Mission

To advance and extend the “catechism paradigm”, used within DARPA and elsewhere, through the production of research and tools that improve information sharing among research-oriented organizations of all kinds.

Approach

In 2022, the primary COGSEC initiative will be “Catechisms for Open Source Science Integration” (CAT-22), building upon the research in prior years. In CAT-22, COGSEC and collaborators will explore applied research and the scalability of the project catechism approach and the development of tools related to their implementation.

Additionally, COGSEC will continue the 2021 NIM initiative by integrating its research interests and objectives in collaborations with the Verified Information Exchange Environment (VIE) Program being conducted by the University of Washington Applied Physics Lab’s Information Risk and Synthetic Intelligence Research Initiative (IRSIRI). IRSIRI, as a part of its participation in the US National Science Foundation (NSF) Convergence Accelerator, is hosting an experimental, crowd-sourced research program which frames the global information environment as a market for information in need of exchange protocols and local standards setting in order to de-risk, reduce volatility, and increase trust in digital information transactions. The program aims to create the conceptual foundation for an exchange-house, or verified information exchange environment (VIE), which would increase trust in digital information exchanges through the use of an eclectic ensemble of information sharing, curation, and research tools.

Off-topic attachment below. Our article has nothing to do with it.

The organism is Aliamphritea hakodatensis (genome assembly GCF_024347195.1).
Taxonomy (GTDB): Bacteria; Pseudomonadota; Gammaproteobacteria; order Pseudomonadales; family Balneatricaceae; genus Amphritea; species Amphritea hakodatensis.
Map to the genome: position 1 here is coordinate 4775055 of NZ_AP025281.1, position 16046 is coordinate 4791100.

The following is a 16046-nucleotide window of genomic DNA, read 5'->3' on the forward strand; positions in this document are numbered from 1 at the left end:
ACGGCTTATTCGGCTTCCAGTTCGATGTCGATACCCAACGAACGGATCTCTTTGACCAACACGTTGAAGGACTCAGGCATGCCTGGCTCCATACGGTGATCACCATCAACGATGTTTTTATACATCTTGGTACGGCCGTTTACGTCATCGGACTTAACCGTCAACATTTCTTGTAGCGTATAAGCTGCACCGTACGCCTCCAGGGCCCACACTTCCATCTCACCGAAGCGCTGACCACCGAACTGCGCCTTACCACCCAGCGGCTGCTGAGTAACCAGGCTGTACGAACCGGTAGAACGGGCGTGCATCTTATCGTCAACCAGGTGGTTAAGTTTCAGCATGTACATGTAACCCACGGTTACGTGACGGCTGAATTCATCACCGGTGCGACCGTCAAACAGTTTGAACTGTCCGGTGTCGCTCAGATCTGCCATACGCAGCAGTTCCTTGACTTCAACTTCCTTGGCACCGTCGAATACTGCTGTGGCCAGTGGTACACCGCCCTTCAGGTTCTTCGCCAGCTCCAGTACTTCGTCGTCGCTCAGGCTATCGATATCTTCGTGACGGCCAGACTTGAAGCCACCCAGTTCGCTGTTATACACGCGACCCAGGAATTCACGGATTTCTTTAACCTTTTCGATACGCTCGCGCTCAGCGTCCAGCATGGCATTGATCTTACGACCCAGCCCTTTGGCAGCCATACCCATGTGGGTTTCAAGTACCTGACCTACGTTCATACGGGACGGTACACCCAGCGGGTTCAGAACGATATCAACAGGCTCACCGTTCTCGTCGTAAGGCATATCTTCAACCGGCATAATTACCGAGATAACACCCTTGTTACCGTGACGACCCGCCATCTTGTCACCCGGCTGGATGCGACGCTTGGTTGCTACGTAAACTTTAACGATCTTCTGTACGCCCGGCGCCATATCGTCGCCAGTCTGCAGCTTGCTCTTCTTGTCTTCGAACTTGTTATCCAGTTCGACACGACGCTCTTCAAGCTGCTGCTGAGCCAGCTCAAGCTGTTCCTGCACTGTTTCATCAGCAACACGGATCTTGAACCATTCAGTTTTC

This integration will allow us to further test and refine the catechism methodology with a much larger number of collaborators, to continue to facilitate research on NIM and adjacent areas, and to pursue COGSEC’s mission of influencing the development of tools. COGSEC will next seek out partnerships with other organizations which may benefit from the methodology being integrated into funding, work, and reporting processes, and look to develop tools which help facilitate adoption and implementation. 

Administration, Logistics, and Communication

We are actively seeking collaborators across a wide range of areas related to both CAT-22 and NIM. Given our focus on interdisciplinary research, please do not hesitate to respond to calls for collaboration or to reach out if you are interested in contributing to solutions but are not necessarily specialized in what may be assumed to be related domains.

Please see the VIE program for more information on contributing to research on NIM and influencing the development of information sharing tools.

Please see our contact page for updated information on participation in CAT-22 or any other COGSEC initiative.

We also offer our collaboration or consultation on any area where our perspectives and efforts might contribute toward broader goals of research ecosystem integration.